DepositIntroduction to Critical and Postcritical Reading (undergraduate course)

How and why do we read? And what is the relationship between academic reading and the reading we do for pleasure? This course is divided into two parts. The first part, on critical reading, surveys some of the most influential critical approaches in recent decades, including structuralism, Marxism, psychoanalysis, deconstruction, feminism, postcolonialism, and queer theory. In the second half, we will explore everyday experiences of reading that are either ignored or treated with suspicion in literary theory: identification and recognition; empathy; enchantment and self-loss; horror and shock; fandom and the pleasure of collective reading. The goal of the course is to explore the similarities and differences between reading inside and outside the classroom and the emotional as well as intellectual dimensions of interpretation.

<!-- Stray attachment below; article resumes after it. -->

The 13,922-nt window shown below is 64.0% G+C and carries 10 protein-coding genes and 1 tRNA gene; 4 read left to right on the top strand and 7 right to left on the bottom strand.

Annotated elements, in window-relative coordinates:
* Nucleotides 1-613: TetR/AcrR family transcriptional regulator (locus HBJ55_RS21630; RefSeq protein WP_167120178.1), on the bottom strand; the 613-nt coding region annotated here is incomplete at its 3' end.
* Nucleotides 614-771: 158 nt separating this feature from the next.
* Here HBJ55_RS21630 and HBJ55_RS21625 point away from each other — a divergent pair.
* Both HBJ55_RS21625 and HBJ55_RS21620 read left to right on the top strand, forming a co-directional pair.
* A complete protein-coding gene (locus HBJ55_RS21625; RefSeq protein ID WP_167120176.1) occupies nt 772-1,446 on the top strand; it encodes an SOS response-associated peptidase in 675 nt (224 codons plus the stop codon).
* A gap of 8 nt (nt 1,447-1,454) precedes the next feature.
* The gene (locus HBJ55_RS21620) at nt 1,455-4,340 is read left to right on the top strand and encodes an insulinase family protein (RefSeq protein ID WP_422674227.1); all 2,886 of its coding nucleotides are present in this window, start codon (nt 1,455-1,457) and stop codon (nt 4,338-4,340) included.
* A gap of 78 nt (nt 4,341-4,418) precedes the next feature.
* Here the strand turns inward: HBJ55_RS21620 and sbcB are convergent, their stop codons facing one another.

DepositReading Late Wyndham Lewis

Focused on the criticism of the later writings of Wyndham Lewis, this essay argues that Lewis’s response to the ruining of Enlightenment hopes and promises in the Great War resulted in impassioned polemics and fictions that interrogate the possibility of humanist resistance to the brutalities of modernity. Lewis continues to inspire unusually heated, combative critical exchanges, particularly regarding his notorious if fairly short-lived intellectual and political embrace of fascism. Defenses of Lewis’s late writing are easiest to make when one maintains some distance from the details of Lewis’s texts themselves. Focusing on the example of Jessica Burstein’s Cold Modernism and the kinds of reading enabled by her approach to Lewis’s work, this essay concludes with the suggestion that an “ahumanist,” “cold” Lewis may well be on the cusp of a new season of fruitful attention from the academy.